When this giant platter of meats - like chicken, steak, chorizo (sausage) and morcilla (blood sausage) - and starch-heavy arepas, plantains, yuca and potatoes shows up at a celebration, conversation ceases and people get munching. Most elements tend to be fried. This is not a light snack.
This starchy cousin to the banana is ubiquitous in Colombian cooking, and cooked differently depending on the fruit's ripeness from green to in between to sweet and yellow. Popular preparations include patacones (thick, flattened, twice-fried green plantains), tajadas (fried in strips like French fries), maduros (sweet and browned in oil) and used as a base for soup.
From sancocho (a hearty, potato-based stew) and caldo de papa (clear meat broth with potatoes) to potato-stuffed empanadas and ajiaco (thick potato soup, stewed with pulled chicken, corn and three types of potatoes), Colombians have nothing short of a love affair with spuds. Read an awful lot more about that here.
Many South American countries swear by seviche (often spelled "ceviche") as a flavorful and heat-free way to prepare fresh fish. But where many recipes depend on a citrus marinade to "cook" raw seafood, the local Cali variation involves a slather of mayonnaise, ketchup, onions and Worcestershire sauce over cooked shrimp. As Bourdain, says, it's "essentially a 70s shrimp cocktail" and it's served with soda crackers.
This slow-cooked, leaf-wrapped cake takes many forms around Central and South America, but in Colombia, the wrapper is banana or plantain leaves rather than the corn husks found in other regions. They're often larger, heavier and wetter than their Mexican counterparts, and may contain rice, pork belly, chicken, beef, carrots, peas, nuts, seeds - or no fillings other than their essential masa dough core.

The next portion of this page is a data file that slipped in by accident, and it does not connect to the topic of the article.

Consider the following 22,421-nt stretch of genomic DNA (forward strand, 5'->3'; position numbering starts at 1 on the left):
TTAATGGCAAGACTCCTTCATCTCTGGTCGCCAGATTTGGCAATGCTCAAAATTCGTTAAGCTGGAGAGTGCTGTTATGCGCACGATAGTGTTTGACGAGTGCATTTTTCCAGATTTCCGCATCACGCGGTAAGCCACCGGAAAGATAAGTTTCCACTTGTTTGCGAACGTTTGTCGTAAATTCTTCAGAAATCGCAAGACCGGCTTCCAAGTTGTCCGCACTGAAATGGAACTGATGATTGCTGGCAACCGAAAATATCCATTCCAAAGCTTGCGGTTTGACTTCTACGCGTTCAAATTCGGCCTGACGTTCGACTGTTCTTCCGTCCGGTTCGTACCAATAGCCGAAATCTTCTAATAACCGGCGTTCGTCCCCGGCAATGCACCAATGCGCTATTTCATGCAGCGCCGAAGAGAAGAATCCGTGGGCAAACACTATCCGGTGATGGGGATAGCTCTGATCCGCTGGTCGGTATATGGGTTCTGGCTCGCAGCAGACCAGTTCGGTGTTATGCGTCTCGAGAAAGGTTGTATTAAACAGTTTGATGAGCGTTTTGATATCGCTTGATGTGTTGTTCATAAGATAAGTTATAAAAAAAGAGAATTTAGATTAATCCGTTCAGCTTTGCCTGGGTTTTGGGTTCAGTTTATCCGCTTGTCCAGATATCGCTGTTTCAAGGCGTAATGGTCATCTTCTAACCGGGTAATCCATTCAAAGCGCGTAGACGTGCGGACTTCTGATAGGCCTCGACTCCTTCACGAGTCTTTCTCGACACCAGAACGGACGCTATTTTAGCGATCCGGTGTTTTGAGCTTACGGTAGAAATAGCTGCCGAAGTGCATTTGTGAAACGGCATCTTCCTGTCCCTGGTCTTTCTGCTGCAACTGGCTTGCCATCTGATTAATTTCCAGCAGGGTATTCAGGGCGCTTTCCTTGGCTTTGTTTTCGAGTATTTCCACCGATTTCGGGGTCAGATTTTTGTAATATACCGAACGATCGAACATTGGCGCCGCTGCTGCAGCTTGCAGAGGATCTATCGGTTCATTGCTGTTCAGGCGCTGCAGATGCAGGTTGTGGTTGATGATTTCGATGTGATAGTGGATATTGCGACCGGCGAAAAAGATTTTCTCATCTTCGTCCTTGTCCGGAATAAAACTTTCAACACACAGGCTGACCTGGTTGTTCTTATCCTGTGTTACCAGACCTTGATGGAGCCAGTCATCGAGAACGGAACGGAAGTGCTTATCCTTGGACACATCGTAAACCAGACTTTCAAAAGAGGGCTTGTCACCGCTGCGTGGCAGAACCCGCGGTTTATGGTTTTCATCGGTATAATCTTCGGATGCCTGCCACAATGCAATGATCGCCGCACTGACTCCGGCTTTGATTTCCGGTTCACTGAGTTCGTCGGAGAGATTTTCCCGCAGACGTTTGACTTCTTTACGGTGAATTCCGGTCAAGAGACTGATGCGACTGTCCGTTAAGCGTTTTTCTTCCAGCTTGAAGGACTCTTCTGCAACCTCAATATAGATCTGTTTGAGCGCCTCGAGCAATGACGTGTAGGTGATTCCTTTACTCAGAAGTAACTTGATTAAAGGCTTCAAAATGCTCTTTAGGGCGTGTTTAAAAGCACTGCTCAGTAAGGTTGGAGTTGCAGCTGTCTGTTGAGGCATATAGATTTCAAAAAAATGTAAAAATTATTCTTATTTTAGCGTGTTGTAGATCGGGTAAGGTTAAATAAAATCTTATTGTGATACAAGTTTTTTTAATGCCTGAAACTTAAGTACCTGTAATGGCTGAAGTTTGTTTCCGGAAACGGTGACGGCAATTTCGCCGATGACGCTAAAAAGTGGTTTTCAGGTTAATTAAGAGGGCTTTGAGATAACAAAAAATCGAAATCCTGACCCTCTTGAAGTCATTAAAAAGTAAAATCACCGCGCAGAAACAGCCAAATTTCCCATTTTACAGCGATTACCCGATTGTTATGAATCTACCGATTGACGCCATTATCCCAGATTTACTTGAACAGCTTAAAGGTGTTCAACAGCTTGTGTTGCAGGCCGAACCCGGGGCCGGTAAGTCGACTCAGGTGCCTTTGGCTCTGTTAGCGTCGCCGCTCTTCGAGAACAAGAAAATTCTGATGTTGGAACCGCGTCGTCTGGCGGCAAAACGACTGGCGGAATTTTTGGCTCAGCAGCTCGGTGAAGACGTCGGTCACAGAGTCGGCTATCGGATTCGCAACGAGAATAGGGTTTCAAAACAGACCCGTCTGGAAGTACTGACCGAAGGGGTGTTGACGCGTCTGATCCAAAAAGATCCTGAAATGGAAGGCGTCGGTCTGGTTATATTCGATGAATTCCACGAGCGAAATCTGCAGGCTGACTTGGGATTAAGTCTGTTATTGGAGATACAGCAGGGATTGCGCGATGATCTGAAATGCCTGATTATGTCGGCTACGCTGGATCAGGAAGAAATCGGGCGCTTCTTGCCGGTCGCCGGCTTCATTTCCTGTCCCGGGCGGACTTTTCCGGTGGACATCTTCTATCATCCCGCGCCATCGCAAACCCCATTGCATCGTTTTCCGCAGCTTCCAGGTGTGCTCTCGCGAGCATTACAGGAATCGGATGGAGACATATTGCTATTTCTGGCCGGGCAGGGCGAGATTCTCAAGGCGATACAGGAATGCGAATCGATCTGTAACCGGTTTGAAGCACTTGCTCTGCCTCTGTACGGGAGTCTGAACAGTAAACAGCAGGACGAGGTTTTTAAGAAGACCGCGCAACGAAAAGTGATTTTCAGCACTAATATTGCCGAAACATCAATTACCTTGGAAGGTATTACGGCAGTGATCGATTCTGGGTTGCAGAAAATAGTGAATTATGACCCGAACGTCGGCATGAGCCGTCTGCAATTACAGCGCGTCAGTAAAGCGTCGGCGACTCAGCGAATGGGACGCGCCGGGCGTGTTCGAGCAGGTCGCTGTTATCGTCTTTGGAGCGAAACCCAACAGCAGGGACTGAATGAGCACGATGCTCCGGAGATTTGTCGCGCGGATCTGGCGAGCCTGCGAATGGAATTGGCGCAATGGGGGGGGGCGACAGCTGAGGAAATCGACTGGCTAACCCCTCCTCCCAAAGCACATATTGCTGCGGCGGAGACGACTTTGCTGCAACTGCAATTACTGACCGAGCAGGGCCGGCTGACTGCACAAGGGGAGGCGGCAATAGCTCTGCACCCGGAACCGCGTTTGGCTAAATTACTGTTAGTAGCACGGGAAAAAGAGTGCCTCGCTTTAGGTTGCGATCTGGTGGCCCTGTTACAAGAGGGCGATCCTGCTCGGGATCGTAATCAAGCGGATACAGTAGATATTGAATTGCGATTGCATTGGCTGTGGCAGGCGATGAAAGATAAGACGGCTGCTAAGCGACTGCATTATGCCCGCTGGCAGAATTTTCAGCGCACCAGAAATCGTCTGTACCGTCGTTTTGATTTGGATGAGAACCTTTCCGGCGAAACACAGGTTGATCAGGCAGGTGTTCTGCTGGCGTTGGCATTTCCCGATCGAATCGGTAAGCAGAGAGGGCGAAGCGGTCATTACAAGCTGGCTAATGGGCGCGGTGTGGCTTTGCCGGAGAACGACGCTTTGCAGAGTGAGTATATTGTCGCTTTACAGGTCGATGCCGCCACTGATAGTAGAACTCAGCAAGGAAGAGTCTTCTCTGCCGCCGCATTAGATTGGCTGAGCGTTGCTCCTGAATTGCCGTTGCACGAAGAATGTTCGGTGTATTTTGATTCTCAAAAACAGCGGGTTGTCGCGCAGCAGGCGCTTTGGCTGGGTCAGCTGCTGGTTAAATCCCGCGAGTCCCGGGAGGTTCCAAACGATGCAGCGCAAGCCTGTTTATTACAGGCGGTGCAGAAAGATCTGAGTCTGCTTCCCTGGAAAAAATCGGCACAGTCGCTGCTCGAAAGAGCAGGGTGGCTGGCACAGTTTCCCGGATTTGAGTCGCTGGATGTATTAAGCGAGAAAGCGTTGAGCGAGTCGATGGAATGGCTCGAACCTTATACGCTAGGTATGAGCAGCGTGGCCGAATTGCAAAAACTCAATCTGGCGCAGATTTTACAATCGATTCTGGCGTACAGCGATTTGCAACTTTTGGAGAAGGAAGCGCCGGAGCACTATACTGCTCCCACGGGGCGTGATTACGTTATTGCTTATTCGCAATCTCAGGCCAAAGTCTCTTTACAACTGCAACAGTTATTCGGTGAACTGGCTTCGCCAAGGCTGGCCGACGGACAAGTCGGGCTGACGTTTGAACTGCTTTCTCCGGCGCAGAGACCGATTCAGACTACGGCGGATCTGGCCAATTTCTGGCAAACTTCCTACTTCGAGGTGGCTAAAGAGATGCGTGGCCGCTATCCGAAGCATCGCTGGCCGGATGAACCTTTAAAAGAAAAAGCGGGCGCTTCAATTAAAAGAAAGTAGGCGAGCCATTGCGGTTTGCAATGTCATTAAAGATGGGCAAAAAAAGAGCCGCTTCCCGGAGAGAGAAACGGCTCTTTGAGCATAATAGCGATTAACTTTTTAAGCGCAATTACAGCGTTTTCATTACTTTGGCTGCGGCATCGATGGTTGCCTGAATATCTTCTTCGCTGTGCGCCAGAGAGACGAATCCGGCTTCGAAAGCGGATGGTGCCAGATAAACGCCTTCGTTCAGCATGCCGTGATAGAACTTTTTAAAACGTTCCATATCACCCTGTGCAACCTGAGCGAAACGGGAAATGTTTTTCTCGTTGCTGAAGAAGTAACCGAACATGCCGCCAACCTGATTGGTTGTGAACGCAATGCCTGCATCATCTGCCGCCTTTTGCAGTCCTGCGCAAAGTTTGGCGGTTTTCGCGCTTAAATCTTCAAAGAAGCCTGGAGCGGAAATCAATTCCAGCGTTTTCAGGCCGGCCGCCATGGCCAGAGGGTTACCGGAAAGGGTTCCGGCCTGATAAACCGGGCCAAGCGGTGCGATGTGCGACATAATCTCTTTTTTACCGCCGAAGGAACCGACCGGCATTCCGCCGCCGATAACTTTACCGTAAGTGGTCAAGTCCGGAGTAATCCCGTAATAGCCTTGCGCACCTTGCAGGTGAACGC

This is aguardiente's country cousin - minus the anise, but still made from fermented sugarcane. This often homemade "rural firewater" is a frequent wingman on long nights of dancing, fried starch and general revelry.
In the words of Bourdain's companions, gesturing to the remains of a stomach-stretching seviche and patacone feast, "It's the best way to handle...this."
Explore Anthony Bourdain's favorite places to eat and drink in Colombia:
Puerta Falsa: Calle 11 - Bogota, Colombia
La Plaza de Mercado de Paloquemao: Calle 19-25 - Bogota, Colombia
Tabula: C11 29 Bis #5-90 - Bogota, Colombia
Club Social Los Amigos: Calle 49 / 8A-23 - Cali, Colombia
Sevichería Guapi: CRA 24 # 13-18 - Cali, Colombia
Mercado Del Chivo: Riohacha, La Guajira - Colombia
Mar Azul Restaurante: Mayapo, Guajira - Colombia